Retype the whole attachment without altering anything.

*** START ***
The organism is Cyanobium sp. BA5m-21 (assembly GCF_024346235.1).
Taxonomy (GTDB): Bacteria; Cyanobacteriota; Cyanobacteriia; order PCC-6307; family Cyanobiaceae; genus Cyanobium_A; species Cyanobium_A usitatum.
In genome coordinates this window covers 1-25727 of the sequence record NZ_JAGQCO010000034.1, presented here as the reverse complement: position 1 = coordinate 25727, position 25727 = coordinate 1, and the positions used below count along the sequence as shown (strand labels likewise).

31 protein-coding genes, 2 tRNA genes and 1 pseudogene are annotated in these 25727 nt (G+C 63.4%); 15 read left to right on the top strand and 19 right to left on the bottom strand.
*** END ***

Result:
The organism is Cyanobium sp. BA5m-21 (assembly GCF_024346235.1).
Taxonomy (GTDB): Bacteria; Cyanobacteriota; Cyanobacteriia; order PCC-6307; family Cyanobiaceae; genus Cyanobium_A; species Cyanobium_A usitatum.
In genome coordinates this window covers 1-25727 of the sequence record NZ_JAGQCO010000034.1, presented here as the reverse complement: position 1 = coordinate 25727, position 25727 = coordinate 1, and the positions used below count along the sequence as shown (strand labels likewise).

31 protein-coding genes, 2 tRNA genes and 1 pseudogene are annotated in these 25727 nt (G+C 63.4%); 15 read left to right on the top strand and 19 right to left on the bottom strand.